FIG. 5 is a top plan view of still another alternate embodiment of a cookie cutter 60 consisting of a framework that includes the previously-described walls 30 arranged to define a plurality of shapes, including in this embodiment shapes 64 and shapes 66. Shapes 64 and 66 are contiguous and share two or more walls 30. In this embodiment, shapes 64 and 66 are arranged in a pattern that repeats in at least two directions, including direction X and direction Y. Directions X and Y are transverse relative to each other. More specifically, directions X and Y are perpendicular relative to each other. Shapes 64 are similar to one another, meaning that they are similar in shape and similar in size. Shapes 66 are also likewise similar to one another, meaning that they are similar in shape and similar in size. Shapes 64 are different from shapes 66, both in shape and in size. In other words, shapes 64 each have a shape and a size, shapes 66 each have a shape and a size, the shape of each shape 64 is different from the shape of each shape 66, and the size of each shape 64 is different from the size of each shape 66. In this embodiment, each shape 64 is that of a heart, each shape 66 is that of a triangle with two inwardly curved sides, and the size of each shape 64 is greater than the size of each shape 66.

In accordance with the principle of the invention, the pattern of shapes 64 and 66 is that of a plane symmetry group in the nature of a two-dimensional repetitive pattern. In other words, the pattern of shapes 64 and 66 is, according to the invention, one of the known 17 plane symmetry groups that repeats in at least two directions, including the direction of axis X and the direction of axis Y in this embodiment. Moreover, the pattern of shapes 64 and 66 repeats in either direction along axis X from a center point, and in either direction along axis Y from said center point, wherein said center point is the intersection of axis X and axis Y at the geometric center of cookie cutter 60. The pattern of shapes 64 and 66 of cookie cutter 60 is plane symmetry group pm, which is a rectangle lattice made up of reflections of shapes 66 and translations of shapes 64. In cookie cutter 60 there are twenty-one shapes 64 and twenty-four shapes 66, which allows a total of forty-five cookies to be cut from cookie dough simultaneously. The repeating pattern of shapes 64 and 66 in the directions of axes X and Y allows a cookie cutter constructed and arranged according to the principle of the invention to be fashioned with less than forty-five combined shapes 64 and 66 or more than forty-five combined shapes 64 and 66 simply by repeating the pattern of shapes 64 and 66 in the directions of axes X and Y to form a cookie cutter having the desired number of shapes for simultaneously cutting a desired number of shapes from the cookie dough.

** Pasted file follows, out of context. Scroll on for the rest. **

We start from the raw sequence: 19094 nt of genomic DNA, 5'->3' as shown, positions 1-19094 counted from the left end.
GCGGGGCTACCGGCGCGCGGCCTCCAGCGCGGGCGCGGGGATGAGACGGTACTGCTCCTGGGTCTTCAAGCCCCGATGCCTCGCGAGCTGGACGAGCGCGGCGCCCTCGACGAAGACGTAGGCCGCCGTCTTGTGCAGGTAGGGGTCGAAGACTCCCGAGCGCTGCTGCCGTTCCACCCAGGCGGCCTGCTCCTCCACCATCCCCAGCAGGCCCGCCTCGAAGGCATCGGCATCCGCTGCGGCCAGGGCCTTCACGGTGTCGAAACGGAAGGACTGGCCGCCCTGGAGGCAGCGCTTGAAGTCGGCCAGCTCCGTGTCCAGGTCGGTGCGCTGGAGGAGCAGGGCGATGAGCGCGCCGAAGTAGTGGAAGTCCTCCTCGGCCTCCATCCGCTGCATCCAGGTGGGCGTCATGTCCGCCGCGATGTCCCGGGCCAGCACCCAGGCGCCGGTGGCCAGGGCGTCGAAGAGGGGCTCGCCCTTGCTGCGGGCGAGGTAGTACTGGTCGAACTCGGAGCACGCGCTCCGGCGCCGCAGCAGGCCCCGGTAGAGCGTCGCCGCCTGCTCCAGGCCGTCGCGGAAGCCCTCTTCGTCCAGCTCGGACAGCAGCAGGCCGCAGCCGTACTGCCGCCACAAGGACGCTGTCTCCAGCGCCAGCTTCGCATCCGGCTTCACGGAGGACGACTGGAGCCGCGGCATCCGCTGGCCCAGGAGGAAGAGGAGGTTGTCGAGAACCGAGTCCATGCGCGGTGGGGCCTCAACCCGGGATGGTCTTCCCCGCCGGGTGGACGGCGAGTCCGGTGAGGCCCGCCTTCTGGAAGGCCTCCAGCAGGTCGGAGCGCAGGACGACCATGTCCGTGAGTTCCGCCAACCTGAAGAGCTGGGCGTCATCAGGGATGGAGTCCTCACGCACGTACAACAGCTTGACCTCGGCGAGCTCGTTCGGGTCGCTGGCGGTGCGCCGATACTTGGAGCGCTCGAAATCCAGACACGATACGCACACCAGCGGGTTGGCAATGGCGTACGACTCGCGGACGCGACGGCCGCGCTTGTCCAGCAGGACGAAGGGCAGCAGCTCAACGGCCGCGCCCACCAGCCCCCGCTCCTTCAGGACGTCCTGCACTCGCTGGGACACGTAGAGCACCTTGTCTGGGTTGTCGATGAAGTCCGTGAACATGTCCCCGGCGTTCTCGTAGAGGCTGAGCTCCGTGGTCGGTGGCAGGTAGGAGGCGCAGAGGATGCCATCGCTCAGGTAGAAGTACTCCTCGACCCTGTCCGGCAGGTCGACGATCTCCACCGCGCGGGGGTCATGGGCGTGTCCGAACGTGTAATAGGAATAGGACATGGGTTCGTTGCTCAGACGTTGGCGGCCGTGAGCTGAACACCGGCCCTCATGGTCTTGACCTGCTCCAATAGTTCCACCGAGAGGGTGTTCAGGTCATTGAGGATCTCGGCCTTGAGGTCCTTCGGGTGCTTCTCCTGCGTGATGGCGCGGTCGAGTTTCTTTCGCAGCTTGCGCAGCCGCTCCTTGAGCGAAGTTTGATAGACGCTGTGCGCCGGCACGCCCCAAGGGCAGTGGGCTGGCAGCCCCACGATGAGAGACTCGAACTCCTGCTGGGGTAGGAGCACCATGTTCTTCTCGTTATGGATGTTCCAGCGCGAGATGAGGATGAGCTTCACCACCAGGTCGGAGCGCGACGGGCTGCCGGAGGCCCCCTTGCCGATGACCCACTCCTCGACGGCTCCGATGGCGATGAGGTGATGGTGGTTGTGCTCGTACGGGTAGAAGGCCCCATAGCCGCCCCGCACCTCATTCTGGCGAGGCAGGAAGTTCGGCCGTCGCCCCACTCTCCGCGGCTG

FIG. 6 is a top plan view of yet still another alternate embodiment of a cookie cutter 70 consisting of a framework that includes the previously-described walls 30 arranged to define a plurality of shapes, including in this embodiment shapes 74. Shapes 74 are contiguous and share two or more walls 30. In this embodiment, shapes 74 are arranged in a pattern that repeats in at least two directions, including direction X and direction Y. Directions X and Y are transverse relative to each other. More specifically, directions X and Y are perpendicular relative to each other. Shapes 74 are similar to one another, meaning that they are similar in shape and similar in size.